Finding might lead to new treatments for a variety of addictions, researchers say
TUESDAY, Dec. 30 (HealthDay News) -- Just in time for New Year's Eve comes research suggesting that "thrill-seeking" behaviors may be hard-wired into the brain.
Specifically, the study suggests that risk-takers -- those people who often engage in impulsive, rule-breaking entanglements with food, drink, drugs, sex, money and the like -- have fewer so-called dopamine "auto-receptors." These auto-receptors are designed to limit the release of the brain chemical dopamine. As a result, exciting activities typically associated with "feel good" dopamine stimulation trigger higher levels of dopamine release than normal -- essentially rewarding and encouraging thrill-seeking behavior, the researchers said.
"It starts to suggest that these auto-receptors might be an appropriate target for drug abuse," said lead author David H. Zald, an associate professor of psychology at Vanderbilt University in Nashville, Tenn. "Of course, we do not yet have good drugs to target these auto-receptors alone, and until there's a proven way to intervene pharmacologically, I would say this is all still hypothetical. But if you can understand the basic risk factors, you may ultimately be able to both reduce the risk for drug abuse or, more probably, readily treat people during the withdrawal stage of drug abuse."
Zald went on to say that "if you took away the novelty-seekers, we would be a very boring society. So, I would be very hesitant to describe this type of spontaneous personality as an entirely negative thing. But it is a style that does put people at greater risk for developing troubling drug-abuse problems. And now, we've been able to link this specific personality type with a specific aspect of the dopamine neurotransmitter system."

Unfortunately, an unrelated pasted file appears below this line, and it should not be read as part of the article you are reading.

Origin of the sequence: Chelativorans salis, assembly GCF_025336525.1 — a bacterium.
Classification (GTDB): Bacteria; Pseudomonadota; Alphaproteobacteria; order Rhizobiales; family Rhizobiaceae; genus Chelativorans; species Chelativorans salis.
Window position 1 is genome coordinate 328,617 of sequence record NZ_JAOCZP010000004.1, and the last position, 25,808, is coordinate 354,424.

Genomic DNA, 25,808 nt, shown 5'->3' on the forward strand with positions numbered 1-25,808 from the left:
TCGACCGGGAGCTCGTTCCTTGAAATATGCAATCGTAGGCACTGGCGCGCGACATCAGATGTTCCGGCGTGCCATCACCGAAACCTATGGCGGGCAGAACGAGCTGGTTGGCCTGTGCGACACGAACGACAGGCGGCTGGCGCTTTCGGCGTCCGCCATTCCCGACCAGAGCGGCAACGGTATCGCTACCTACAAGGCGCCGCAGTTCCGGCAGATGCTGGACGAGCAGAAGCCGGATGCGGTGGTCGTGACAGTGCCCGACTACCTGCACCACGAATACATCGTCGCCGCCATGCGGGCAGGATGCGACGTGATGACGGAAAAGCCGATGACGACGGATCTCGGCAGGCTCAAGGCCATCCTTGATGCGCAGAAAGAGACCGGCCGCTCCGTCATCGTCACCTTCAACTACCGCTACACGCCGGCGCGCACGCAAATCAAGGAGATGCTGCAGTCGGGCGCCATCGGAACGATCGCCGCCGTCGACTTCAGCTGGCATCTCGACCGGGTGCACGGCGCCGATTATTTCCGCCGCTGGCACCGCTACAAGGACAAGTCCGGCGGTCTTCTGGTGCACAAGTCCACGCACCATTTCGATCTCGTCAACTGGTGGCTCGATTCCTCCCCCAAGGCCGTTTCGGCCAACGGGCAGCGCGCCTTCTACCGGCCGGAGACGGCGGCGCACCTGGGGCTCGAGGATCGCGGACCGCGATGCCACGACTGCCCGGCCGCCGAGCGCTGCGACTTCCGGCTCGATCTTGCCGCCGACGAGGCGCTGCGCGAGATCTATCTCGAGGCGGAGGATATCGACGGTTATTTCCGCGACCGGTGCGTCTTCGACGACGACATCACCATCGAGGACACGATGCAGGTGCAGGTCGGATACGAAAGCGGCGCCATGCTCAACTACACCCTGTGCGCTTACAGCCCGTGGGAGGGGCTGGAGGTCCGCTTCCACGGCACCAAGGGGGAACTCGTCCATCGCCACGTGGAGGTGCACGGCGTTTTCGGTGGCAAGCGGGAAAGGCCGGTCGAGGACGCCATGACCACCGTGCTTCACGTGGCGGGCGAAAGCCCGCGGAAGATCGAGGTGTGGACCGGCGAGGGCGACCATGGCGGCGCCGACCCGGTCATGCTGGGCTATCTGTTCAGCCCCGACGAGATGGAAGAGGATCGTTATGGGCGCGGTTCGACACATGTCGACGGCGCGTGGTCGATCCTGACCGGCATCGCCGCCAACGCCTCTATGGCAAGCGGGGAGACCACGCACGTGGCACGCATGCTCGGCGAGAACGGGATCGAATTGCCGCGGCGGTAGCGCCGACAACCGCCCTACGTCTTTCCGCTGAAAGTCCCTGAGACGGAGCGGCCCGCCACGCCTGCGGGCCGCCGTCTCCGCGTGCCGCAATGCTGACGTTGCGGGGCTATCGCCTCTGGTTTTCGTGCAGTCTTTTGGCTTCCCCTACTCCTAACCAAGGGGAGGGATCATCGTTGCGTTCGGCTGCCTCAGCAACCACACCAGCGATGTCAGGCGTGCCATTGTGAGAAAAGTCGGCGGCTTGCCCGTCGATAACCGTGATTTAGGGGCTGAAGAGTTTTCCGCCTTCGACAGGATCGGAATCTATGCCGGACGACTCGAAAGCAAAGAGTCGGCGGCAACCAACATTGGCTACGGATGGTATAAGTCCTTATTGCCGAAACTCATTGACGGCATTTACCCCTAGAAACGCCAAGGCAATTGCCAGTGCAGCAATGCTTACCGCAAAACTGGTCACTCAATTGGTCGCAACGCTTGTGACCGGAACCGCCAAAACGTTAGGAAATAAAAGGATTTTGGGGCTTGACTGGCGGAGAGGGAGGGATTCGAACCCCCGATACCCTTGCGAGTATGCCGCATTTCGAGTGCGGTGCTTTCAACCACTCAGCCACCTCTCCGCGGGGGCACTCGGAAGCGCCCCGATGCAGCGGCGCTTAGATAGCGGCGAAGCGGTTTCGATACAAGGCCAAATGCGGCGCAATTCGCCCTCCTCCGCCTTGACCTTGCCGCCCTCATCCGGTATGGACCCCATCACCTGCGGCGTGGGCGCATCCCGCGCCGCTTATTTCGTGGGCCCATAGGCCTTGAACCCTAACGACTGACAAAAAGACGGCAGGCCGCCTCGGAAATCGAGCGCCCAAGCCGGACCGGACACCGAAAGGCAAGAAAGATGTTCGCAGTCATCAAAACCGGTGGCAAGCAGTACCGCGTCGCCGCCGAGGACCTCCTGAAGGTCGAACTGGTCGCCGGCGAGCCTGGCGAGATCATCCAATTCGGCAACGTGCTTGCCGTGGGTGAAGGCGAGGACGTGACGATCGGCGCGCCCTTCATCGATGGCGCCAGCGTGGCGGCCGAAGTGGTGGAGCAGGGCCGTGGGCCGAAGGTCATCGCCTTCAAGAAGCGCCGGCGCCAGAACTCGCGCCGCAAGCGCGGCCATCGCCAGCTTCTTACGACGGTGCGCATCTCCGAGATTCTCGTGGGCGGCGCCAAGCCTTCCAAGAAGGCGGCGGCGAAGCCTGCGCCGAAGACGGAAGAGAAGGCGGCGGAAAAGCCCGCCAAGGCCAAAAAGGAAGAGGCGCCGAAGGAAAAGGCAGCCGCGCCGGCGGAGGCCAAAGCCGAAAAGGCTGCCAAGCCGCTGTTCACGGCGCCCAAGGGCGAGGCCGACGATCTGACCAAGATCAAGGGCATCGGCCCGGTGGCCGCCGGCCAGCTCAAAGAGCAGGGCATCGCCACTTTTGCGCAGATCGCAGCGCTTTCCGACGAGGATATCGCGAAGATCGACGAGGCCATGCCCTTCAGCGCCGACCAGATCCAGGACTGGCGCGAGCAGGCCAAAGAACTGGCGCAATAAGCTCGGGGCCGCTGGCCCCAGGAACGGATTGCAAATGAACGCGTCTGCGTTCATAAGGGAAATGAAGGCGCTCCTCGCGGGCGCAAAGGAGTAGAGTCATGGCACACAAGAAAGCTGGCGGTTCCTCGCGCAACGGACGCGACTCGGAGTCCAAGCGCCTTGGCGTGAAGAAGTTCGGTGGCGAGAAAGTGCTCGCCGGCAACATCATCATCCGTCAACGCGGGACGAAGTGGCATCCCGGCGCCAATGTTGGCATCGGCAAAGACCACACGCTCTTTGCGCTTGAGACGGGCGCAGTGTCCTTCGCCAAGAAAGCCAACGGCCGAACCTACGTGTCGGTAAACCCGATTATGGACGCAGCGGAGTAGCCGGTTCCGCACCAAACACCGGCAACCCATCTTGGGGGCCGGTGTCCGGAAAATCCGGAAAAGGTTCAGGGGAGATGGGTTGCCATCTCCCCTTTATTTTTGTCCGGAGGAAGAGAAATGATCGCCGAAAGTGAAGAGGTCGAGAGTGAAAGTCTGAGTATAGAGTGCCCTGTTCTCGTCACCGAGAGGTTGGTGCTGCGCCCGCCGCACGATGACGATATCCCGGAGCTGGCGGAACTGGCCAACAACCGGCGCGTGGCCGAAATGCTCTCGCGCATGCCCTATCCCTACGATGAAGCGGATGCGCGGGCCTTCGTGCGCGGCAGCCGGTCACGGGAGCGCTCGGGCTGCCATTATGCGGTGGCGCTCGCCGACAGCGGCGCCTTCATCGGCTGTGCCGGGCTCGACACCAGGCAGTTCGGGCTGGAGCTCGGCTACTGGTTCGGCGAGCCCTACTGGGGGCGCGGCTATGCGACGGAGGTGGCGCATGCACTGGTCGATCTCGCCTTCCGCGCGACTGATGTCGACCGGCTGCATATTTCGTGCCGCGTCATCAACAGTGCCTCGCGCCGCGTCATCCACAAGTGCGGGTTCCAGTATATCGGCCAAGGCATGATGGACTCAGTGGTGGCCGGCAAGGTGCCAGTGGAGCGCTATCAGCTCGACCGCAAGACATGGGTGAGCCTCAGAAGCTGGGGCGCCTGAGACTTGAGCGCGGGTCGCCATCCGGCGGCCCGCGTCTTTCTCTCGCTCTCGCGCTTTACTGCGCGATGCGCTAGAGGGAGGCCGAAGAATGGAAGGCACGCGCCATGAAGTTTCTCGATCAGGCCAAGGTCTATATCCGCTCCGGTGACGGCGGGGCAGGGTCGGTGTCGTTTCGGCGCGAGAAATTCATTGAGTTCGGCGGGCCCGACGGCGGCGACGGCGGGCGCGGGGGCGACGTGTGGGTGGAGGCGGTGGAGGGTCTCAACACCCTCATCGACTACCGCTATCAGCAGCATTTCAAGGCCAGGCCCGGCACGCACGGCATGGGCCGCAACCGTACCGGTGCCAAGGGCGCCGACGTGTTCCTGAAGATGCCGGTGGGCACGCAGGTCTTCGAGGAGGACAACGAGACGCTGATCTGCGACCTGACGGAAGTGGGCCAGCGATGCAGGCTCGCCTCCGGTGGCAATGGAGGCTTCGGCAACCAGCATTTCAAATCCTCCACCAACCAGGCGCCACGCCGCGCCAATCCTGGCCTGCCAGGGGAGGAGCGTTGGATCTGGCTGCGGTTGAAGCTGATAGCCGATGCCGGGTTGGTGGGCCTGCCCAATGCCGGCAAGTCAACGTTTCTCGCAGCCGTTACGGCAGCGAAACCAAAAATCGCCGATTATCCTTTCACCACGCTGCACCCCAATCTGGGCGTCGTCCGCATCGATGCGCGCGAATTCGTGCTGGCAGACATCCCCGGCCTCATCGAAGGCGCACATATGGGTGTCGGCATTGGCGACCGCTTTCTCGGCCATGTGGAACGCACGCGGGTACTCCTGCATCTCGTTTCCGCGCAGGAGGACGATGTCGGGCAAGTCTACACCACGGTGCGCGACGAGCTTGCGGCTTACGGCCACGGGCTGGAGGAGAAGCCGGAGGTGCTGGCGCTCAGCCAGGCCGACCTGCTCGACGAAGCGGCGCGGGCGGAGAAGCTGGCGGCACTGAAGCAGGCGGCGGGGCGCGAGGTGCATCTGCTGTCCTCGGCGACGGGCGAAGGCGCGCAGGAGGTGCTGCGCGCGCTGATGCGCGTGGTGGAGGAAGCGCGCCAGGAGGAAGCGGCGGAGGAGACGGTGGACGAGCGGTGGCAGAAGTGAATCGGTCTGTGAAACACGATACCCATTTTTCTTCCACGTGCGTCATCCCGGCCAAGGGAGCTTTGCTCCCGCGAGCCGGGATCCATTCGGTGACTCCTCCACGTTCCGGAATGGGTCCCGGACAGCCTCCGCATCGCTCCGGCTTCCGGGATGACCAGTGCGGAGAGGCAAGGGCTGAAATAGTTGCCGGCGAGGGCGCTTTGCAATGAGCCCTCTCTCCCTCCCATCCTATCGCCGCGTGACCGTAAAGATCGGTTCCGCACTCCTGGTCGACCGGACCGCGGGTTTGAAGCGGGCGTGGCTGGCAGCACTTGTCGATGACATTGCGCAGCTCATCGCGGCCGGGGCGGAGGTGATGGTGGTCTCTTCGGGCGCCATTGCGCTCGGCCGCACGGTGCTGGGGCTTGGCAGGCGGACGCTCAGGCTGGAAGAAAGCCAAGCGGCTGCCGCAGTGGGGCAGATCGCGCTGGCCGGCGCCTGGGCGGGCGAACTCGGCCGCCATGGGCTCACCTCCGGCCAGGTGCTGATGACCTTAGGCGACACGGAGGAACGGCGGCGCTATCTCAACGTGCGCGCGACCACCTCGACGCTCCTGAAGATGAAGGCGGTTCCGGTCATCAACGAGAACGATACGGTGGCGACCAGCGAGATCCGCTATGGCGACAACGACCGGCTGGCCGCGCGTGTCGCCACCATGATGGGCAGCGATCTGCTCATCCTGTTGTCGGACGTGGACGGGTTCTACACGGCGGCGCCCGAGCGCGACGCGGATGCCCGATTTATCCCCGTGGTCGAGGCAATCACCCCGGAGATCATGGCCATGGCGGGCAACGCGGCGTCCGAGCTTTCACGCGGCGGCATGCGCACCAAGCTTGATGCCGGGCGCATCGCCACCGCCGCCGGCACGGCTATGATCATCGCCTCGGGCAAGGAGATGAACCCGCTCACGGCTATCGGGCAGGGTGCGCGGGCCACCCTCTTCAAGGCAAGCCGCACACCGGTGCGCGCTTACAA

Zald and his colleagues reported on their work, funded by the U.S. National Institute on Drug Abuse, in the Dec. 31 issue of The Journal of Neuroscience.
Building on prior studies with rodents, the researchers examined differences in the neural structure of human risk-takers by analyzing personality-trait questionnaires completed by 34 healthy adults -- 18 men and 16 women, with an average age of about 24.
The participants answered questions about their novelty-seeking tendencies, spontaneity, decision-making speed, and rule-breaking inclinations. The researchers then compared the responses to brain scans of the same participants.
The results: Those who displayed risk-taking traits possessed a smaller number of dopamine auto-receptors in their brains, giving them a relatively weakened ability to control and inhibit dopamine release.
Dr. Adam Bisaga, an addiction psychiatrist at the New York State Psychiatric Institute, agreed that the findings could help lead to improved addiction treatment.
"The importance of this research is that, hopefully, in the future, we'll be able to treat patients better, because we can do some genotyping and target treatment better depending on a patient's genetic make-up," Bisaga said. "Probably, dopamine receptor variability is not going to explain all the differences in behavior. It's a little more complicated than that. But this work now gives us at least some biological basis for understanding temperament and other personality characteristics."
For more on drug abuse and addiction, visit the U.S. National Institute on Drug Abuse.
SOURCES: David H. Zald, Ph.D., associate professor, department of psychology, Vanderbilt University, Nashville, Tenn.; Adam Bisaga, M.D., associate professor of clinical psychiatry, the College of Physicians and Surgeons of Columbia University, and research scientist, New York State Psychiatric Institute, New York City; Dec. 31, 2008, The Journal of Neuroscience
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